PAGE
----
I am writing a script and I need to find a file in which statistics for a single process/pid/service's iowait are stored. Is there any such file at all on Debian-based distributions?

Nor /proc/<pid>/stat, neither /proc/<pid>/io have any stat for iowait, according to the man pages. I am aware I can parse the output of other tools like iotop, sar, and etc., however, parsing stdout of external commands is a performance issue which I have to avoid.

Note: I am aware of /proc/stat and the meaning of its contents. I need the iowait stat for a single process, not for the whole CPU or a core.


Theoretically you can obtain iowait per process from /proc/[pid]/stat, since from corresponding block of PROC(5) we read:

(42) delayacct_blkio_ticks  %llu  (since Linux 2.6.18)
     Aggregated block I/O delays, measured in clock ticks (centiseconds).

I have no idea what the delayacct_blkio_ticks means practically. Anyway, the only man proc will be useful to you.

There is related question, check it: Measuring block I/O delays using proc FS

Additionally, pay your attention to notes for /proc/stat in the per CPU iowait block:

  1. The CPU will not wait for I/O to complete; iowait is the time that a task is waiting for I/O to complete. When a CPU goes into idle state for outstanding task I/O, another task will be scheduled on this CPU.
  2. On a multi-core CPU, the task waiting for I/O to complete is not running on any CPU, so the iowait of each CPU is difficult to calculate.
  3. The value in this field may decrease in certain conditions.

You can get iowait data per CPU from /proc/stat. On my Ubuntu 18.04 in the /proc/stat there is such the part:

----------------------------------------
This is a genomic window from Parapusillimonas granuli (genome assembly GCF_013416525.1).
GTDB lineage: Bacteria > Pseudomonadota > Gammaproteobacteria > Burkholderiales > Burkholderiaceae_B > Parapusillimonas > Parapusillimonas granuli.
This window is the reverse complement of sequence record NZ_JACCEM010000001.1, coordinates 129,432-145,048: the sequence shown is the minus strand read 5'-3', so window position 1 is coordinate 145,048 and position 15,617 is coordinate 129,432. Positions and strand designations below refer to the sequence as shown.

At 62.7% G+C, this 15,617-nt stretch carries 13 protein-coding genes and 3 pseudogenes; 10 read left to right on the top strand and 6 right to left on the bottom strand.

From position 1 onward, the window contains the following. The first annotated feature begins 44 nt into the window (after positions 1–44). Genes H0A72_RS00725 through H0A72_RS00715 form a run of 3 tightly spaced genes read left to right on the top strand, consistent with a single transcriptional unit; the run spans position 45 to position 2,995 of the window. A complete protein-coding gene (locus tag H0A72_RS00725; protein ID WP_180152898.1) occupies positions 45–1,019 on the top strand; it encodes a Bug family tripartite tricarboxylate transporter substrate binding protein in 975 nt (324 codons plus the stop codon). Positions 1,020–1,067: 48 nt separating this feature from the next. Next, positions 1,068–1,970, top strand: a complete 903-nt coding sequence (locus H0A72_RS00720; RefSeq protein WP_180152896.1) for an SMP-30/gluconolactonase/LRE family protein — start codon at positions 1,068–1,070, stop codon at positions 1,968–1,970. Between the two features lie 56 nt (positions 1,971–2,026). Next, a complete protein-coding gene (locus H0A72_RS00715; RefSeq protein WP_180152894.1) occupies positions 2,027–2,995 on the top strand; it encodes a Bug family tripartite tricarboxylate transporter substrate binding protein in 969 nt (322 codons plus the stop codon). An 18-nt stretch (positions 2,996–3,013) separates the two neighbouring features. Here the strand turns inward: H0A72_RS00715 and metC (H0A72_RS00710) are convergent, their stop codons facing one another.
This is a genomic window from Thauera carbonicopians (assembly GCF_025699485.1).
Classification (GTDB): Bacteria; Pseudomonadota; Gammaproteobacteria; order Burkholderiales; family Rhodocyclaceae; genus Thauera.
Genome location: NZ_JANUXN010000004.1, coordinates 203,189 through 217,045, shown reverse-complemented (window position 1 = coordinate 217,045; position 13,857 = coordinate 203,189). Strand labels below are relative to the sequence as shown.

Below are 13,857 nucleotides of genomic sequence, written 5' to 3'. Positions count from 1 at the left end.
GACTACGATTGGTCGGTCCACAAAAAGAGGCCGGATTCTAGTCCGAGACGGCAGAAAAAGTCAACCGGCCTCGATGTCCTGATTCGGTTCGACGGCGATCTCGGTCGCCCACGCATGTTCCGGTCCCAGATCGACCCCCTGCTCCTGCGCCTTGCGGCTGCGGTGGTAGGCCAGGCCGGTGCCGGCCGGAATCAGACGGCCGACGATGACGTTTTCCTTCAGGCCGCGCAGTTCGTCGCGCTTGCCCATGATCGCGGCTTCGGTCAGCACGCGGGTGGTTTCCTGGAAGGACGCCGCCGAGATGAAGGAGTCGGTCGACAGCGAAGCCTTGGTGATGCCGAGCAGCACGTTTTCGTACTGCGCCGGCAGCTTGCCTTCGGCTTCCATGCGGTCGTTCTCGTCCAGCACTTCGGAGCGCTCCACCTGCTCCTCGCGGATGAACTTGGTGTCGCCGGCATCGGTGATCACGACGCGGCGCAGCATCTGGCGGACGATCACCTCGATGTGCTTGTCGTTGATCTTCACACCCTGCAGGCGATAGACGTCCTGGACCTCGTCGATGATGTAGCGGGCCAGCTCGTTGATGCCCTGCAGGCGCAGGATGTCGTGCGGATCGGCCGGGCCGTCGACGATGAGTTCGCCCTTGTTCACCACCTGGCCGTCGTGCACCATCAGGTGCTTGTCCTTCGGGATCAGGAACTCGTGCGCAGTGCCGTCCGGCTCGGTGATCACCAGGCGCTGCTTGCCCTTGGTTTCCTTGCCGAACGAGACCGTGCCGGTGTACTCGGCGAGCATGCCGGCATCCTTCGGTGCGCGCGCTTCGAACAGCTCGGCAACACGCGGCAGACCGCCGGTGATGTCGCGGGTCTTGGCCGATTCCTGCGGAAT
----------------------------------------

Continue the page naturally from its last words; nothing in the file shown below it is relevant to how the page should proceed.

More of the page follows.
cpu  2752162 16054 941158 49212025 789607 0 217089 0 0 0
cpu0 1397207 7767 500620 24623046 407078 0 70574 0 0 0
cpu1 1354955 8286 440538 24588978 382529 0 146515 0 0 0

The fifth column besides cpus column is iowait value in my particular case. The number of columns and its meaning can be various depending on your kernel in use.

To get every column exact meaning you have to look at your documentation. In Ubuntu install linux-doc package first:

sudo apt install linux-doc

and look at man proc:

man proc

There is part with exact /proc/stat explanation for every column.

Read additionally How to read the Linux /proc/stat file to know how to calculate values.

In CentOS it's necessary to install kernel-doc package:

yum install kernel-doc

then read the file:

| improve this answer | |
  • I am aware of what /proc/stat is and of its contents. However, I've explicitly said that I need iowait for a single process, not for a core. Thank you for the detailed answer nonetheless. – Fanatique Jul 30 '18 at 10:00
  • @Fanatique I have edited my answer, please, check it. – Bob Jul 30 '18 at 11:49
  • I'll have to do with that. Anyways, great! Thank you, I have no idea how I've missed that in the man pages.. Guess I haven't been reading enough thoroughly. – Fanatique Jul 30 '18 at 12:02
  • @Fanatique You're welcome! – Bob Jul 30 '18 at 12:03

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